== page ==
On Thursday the cold and windy weather was predicted, in Scotland at least, to blossom out into a hot summer. We pondered this unusual phenomenon for about five seconds before packing the cameras, a picnic lunch and some sun lotion and heading over into Argyll.
There was still quite a bit of snow on the hills. Our route took us up to Crianlarich and Dalmally, then down towards Inveraray. There was a slight hold-up caused by roadworks, and then the traffic lights were overruled by a herd of Highland cattle making leisurely progress towards new pastures, babies and all.
No one really minds about having to wait for Highland cows, and the scent of bluebells wafting in through the car windows was pure heaven.
Once at Inveraray we made a quick stop and I wandered around taking photos of the cross, the bridge and the two ships that are permanently docked there. One of them is for sale. It was built in Dublin in 1911. Anyone fancy an adventure?
Our first destination was Dunadd, an ancient hill fort in the south of Kilmartin Glen. I’ve lost count of the number of times I’ve driven past Dunadd, casting longing glances at it through the side window, so the chance to climb up there at last was just so exciting.
Between about 500 and 900 AD, Dunadd was the place where the kings of Dalriada were inaugurated. It overlooks the Moine Mhor or ‘great moss’, through which the River Add winds its way slowly towards the sea. On the summit of the hill is a stone carved with a footprint, where a new ruler would stand for the ceremony.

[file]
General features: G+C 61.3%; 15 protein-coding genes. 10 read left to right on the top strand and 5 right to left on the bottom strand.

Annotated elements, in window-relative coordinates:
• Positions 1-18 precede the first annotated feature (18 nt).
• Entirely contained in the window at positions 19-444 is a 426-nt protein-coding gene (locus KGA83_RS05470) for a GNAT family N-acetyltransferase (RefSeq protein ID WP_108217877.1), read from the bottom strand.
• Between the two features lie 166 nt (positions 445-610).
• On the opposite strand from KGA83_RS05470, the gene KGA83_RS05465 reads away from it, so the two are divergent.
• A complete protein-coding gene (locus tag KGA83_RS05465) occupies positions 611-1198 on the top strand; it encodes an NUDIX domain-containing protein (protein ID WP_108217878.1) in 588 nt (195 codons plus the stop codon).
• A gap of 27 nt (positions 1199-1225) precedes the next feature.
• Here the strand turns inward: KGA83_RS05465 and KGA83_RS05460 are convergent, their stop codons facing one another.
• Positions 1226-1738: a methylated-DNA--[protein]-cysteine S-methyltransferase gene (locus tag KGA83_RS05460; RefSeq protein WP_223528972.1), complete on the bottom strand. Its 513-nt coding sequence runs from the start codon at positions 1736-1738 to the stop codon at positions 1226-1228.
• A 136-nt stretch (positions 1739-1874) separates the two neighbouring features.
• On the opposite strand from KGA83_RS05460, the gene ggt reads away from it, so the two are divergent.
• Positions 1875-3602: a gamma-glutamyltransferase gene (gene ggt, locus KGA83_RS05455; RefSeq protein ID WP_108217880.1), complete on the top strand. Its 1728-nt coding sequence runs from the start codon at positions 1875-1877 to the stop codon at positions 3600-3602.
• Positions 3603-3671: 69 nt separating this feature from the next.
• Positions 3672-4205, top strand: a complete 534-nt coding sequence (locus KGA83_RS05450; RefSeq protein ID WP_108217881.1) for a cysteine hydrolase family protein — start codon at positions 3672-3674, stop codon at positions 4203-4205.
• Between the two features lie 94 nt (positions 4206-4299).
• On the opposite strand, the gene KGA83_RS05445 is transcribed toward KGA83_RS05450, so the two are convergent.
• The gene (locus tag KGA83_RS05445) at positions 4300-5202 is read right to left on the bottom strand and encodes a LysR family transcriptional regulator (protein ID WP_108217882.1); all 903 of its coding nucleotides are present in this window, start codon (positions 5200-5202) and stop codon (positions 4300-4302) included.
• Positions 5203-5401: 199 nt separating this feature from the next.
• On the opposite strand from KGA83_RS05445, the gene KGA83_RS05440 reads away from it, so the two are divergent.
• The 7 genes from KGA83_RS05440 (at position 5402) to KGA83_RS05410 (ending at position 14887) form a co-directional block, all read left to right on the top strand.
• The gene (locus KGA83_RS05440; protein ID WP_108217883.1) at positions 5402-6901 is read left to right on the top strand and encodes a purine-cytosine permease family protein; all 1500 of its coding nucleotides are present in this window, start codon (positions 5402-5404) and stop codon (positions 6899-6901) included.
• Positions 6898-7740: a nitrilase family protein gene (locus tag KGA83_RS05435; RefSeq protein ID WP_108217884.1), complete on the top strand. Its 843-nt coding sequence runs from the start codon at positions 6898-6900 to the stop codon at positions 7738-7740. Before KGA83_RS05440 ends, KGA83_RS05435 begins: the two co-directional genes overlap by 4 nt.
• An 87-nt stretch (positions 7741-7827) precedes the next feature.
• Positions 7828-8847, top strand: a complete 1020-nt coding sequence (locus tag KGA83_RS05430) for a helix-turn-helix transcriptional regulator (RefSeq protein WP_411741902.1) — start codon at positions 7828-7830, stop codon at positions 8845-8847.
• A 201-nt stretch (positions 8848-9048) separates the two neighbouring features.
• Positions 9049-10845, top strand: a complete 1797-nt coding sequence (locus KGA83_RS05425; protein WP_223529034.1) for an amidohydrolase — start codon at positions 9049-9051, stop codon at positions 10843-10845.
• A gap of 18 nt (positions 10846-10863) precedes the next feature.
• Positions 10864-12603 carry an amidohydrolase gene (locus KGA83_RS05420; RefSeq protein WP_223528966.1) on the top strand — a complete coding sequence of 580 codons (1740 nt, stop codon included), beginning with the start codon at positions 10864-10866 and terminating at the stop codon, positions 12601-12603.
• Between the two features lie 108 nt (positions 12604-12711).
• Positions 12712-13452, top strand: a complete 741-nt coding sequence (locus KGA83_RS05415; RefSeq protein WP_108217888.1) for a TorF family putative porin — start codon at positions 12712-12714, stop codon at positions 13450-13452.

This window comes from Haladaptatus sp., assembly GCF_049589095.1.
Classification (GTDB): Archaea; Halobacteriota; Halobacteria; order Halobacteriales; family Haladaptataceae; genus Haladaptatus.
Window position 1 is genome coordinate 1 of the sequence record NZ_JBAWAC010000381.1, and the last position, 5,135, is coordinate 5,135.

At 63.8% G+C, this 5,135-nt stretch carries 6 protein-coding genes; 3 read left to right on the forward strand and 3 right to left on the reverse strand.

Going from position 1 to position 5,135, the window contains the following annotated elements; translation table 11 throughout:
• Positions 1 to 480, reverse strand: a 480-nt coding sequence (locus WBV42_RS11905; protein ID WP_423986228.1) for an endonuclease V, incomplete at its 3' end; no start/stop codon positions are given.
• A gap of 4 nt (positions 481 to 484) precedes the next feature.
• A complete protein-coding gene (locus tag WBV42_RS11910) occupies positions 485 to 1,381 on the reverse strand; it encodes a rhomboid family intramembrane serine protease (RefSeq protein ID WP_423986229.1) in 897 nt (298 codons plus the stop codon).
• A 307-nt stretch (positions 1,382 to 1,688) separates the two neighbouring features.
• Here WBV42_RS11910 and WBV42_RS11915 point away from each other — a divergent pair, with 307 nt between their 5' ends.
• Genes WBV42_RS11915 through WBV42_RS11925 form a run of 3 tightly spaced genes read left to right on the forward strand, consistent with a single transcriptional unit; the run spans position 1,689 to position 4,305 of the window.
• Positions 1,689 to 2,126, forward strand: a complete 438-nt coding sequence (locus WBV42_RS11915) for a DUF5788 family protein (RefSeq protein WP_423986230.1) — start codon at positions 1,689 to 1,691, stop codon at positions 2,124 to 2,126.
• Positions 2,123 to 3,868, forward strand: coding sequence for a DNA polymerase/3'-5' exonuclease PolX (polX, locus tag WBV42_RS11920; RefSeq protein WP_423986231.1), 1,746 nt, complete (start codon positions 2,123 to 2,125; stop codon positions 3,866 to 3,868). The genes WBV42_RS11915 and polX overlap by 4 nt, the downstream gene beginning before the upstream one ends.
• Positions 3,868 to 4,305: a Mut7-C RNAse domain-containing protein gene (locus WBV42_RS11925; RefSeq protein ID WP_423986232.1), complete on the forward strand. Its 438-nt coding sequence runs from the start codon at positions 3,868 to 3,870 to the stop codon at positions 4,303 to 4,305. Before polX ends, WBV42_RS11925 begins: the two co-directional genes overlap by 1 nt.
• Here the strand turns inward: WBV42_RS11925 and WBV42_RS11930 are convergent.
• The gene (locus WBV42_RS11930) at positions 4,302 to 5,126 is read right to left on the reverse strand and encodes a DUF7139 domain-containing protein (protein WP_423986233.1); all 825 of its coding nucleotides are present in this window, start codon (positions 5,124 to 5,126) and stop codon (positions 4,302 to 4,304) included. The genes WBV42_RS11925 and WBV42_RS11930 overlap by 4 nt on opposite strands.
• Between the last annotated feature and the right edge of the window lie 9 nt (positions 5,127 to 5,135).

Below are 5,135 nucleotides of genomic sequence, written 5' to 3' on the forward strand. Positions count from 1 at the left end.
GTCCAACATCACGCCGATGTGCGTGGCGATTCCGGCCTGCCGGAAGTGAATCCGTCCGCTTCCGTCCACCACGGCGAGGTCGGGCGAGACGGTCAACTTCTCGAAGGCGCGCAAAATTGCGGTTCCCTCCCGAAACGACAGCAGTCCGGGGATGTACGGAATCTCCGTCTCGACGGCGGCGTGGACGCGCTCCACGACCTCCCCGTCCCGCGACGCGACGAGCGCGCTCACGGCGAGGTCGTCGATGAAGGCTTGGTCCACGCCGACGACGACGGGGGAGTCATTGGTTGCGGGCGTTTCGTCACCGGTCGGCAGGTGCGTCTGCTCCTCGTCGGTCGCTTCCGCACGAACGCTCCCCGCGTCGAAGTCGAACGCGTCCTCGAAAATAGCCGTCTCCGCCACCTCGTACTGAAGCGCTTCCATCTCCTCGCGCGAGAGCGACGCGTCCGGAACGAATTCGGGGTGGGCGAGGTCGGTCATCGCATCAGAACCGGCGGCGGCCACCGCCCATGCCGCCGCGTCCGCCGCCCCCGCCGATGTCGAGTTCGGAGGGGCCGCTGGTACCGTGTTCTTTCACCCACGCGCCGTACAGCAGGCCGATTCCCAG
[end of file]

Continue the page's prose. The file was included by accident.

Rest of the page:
The footprint rock (just above centre) with a basin carved into another rock, in the foreground
The Crinan Canal made a lovely place to have lunch, and then we wended our way down towards Taynish woods, just south of Tayvallich.
Dating back at least 7,000 years, Taynish is one of Britain’s oldest surviving oak woods. The wildlife here is astounding – hundreds of dragonflies and damselflies were darting around over the loch, and the birdsong was never-ending. We identified wood warblers, garden warblers, robins, blackcap, thrushes, blackbirds… and the oak leaves were just coming out, providing a gold backdrop to the deep blue sky.
Bluebells, campion and stitchwort
Gean or wild cherry
A fantastic day out, and the sunshine was good for the soul. I’ll tell you more about Dunadd and Taynish woods on The Hazel Tree very soon!
Photos copyright © Jo Woolf